Simple ways to be resilient in pandemic times
In every chaos, hope is a unique human attribute which can make each passing day a little more tolerable
The fear of contracting disease or a loved one falling ill is an expected psychological function of the human mind, but at times psychological fear of the disease creates more angst than the disease itself. While some levels of fear or stress are helpful in maintaining precautions and health seeking behaviours, insurmountable anxiety can be counterproductive. Social distancing behaviours, which are completely unnatural to humans, are adding to mental distress, especially in the local context where gatherings with friends and families is a primary source of entertainment in majority family setups.
Moreover, the nature of the virus as “novel” can generate exaggerated fear responses, as opposed to a health condition that most individuals will be familiar with, such as dengue and influenza.
Covid-19 is unfamiliar and unknown and hence the immense trepidation associated with it. In the quest to know more, the general public also succumbs to rumours and false information available in abundance on the internet and then circulated through social media. This dread is not only limited to adults but is also passed onto children who can react with increased irritability, fearfulness, insomnia, oppositional behaviour and somatic complaints. Social communication can be more supportive by avoiding discussions related to Covid-19 on social forums and not indulging in mass forwarding of social media messages.
Adults and children can also mentally strengthen themselves by following a routine and a sleep-wake schedule as an unstructured day will result in boredom and stress; by remembering that physical distancing is for the greater good and staying connected with friends and family online. One can even practise hobbies one doesn’t get time for in their usual routine. Eating healthy meals with the family and exercising daily, practising spirituality/religion and completing tasks also gives a sense of achievement. One should also limit access to coverage of Covid-19 and prefer authentic institution-based communique, focus on positive news and reassure yourself and others that the change is not permanent and can help us learn about what is really important in life.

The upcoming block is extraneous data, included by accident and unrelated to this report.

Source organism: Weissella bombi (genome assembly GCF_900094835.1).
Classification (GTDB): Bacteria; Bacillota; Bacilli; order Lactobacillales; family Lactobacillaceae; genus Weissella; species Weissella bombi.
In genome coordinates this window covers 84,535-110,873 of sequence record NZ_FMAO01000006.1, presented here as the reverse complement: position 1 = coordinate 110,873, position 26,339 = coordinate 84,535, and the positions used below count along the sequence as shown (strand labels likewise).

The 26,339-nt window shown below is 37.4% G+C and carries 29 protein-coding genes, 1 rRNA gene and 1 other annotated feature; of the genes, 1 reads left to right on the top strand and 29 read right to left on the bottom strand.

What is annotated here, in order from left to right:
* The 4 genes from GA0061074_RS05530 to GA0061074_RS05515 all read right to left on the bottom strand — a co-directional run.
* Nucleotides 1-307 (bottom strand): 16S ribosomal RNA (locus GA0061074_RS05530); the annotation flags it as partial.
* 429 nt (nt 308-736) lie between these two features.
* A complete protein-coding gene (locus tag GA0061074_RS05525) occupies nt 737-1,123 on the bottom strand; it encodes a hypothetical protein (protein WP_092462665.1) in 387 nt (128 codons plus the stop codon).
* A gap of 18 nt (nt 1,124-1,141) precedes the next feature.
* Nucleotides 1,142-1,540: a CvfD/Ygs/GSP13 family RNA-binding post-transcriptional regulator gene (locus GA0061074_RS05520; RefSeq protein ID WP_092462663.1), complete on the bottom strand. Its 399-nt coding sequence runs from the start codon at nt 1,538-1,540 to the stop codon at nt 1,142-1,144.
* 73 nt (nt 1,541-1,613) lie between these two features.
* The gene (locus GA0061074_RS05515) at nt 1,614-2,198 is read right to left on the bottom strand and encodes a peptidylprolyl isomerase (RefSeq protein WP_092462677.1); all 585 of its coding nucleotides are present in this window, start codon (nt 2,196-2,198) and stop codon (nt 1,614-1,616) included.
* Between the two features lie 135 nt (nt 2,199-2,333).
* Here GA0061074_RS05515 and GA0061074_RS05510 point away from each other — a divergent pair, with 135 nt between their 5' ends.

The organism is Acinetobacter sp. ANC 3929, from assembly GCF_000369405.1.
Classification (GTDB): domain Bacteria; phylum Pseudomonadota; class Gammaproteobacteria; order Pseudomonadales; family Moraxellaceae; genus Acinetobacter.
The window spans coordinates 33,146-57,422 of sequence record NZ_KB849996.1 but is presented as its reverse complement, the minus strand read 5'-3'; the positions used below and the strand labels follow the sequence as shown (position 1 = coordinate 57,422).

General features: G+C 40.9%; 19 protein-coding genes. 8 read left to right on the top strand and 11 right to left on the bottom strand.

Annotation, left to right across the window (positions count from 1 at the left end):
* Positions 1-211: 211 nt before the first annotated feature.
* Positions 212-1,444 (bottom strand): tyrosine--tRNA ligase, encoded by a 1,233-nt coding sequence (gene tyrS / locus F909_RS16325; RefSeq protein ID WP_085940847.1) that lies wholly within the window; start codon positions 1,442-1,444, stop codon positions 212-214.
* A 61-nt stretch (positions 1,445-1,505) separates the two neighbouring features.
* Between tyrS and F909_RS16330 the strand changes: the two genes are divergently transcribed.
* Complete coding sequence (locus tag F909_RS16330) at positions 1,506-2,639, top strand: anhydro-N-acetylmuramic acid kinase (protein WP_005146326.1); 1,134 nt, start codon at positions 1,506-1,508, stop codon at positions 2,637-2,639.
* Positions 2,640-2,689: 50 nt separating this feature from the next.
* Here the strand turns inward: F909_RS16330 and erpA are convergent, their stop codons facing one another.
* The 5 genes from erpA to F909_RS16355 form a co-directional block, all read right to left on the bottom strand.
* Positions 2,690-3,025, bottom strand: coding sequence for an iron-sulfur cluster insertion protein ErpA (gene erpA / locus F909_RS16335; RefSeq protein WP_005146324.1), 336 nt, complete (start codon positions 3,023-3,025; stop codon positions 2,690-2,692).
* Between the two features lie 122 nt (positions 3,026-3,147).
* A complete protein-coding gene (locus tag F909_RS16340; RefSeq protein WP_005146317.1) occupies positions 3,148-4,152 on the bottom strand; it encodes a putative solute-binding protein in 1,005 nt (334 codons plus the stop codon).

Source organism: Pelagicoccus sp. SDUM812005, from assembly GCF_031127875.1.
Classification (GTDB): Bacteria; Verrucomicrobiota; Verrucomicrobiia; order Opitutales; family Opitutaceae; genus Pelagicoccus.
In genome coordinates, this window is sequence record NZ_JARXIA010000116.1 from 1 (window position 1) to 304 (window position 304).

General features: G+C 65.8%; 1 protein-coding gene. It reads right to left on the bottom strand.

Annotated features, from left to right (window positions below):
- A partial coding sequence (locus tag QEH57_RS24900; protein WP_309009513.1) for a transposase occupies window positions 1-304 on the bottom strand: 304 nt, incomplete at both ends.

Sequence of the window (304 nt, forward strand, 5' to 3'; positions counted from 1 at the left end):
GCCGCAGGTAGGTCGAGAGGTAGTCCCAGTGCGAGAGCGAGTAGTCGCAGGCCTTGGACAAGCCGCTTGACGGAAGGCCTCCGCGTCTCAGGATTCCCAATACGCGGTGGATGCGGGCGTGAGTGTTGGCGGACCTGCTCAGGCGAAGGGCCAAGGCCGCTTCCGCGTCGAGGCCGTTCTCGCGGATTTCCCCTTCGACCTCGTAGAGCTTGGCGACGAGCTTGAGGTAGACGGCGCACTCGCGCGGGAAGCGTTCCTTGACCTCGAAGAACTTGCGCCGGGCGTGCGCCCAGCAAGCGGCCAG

Additionally, become a role model for your children to create a support system for them. Talking to children about Covid-19 honestly in accordance to their developmental level and providing reliable reading material for older adolescents is a good start. Understand your child’s anxiety and don’t force a long conversation while allowing them to ask questions. Focus on the positive news but mention the protective measures they can take while reassuring them. Introduce leisure time with your children to engage in activities of interest (sports within the home, art, music, gardening, cooking, board games, etc.) and practise relaxation techniques with them (mindful breathing, music, etc).
The world is going through a state of massive fear and uncertainty. But in every chaos, hope is a unique human attribute which can make each passing day a little more tolerable. As has been rightly said by Celine Dion, “Life imposes things on you that you can’t control, but you still have the choice of how you’re going to live through this.”
Published in The Express Tribune, April 18th, 2020.
Like Opinion & Editorial on Facebook, follow @ETOpEd on Twitter to receive all updates on all our daily pieces. The global Covid-19 pandemic has not only incurred immense challenges to the health systems and economies of the world but also affected the overall well-being of individuals. The pandemic has led to lockdowns, panic buying, hoarding of grocery and consumable items, increased anxiety related to health and physical distancing/isolation. Children have lost their routine of going to school, studying and socialising. Parents face a difficult task of not only dealing with their own stress but also providing a structure for their children.